The Canadian dollar closed marginally higher on Wednesday, up 16 basis points to $0.7876 CAD/USD. This may be viewed as a surprise move, given weakness in crude oil and strength seen in today's U.S. dollar index in Wednesday's session. One year ago, the loonie closed at $0.7665 CAD/USD, while the five-year average for this date is $0.7559 CAD/USD.
As seen on the attached chart, the spot Canadian dollar trade is hovering over the 67% retracement of the move from the September 2017 high to the March 2020 low, calculated at $0.779759 CAD/USD, after closing above this level in five of the past six weeks, although is showing signs of a struggle gaining traction at this level.
As seen on the spot Canadian dollar chart, this week's highs have fallen short of testing last week's high of $0.789578 CAD/USD, while forming a pennant consolidation pattern on the chart, with resistance seen at $0.7902 CAD/USD, the upper blue line of the pattern.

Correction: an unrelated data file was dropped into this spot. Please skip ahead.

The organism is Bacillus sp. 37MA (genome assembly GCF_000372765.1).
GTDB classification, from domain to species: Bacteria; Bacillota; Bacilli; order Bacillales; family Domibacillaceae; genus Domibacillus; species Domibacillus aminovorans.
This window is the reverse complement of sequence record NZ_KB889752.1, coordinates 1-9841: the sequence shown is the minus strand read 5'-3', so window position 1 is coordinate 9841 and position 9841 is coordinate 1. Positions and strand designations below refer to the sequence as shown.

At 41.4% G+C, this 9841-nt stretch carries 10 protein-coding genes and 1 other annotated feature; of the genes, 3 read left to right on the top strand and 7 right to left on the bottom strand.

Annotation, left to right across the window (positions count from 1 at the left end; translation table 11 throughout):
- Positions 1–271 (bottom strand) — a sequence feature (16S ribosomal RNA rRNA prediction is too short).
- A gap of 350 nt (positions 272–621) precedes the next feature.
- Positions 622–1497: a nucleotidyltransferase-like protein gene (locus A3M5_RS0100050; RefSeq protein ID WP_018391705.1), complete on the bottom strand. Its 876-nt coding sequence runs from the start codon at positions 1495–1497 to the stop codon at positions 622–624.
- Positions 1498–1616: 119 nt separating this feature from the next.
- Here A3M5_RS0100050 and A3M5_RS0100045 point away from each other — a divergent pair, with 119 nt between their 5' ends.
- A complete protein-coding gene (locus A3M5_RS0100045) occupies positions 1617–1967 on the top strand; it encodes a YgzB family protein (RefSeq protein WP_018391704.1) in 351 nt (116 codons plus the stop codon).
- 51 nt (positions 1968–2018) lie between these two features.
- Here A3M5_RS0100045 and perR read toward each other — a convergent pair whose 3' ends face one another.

The lower study shows the most recent CFTC data for the week ending Jan. 4 showing investors holding a bullish net-long futures position for a third straight week, the longest bullish stretch seen since March 2020, although the size of this position was pared, pointing to a weakening resolve as trade nears the $0.79-cent level.
There's a number of supportive features being reported for this exchange rate, including the Biden win and the recent surge in crude oil prices. At the same time, the first half of the year is not friendly for the Canadian dollar, which will make the eventual break from the current consolidation pattern worth watching.
In four of the past five years, the Canadian dollar turned lower from a January high. In 2020, the Canadian dollar reached an early calendar year high on Jan. 6, while reaching a high on Jan. 31 in 2017, 2018 and 2019. In 2016, this high was reached on April 29.
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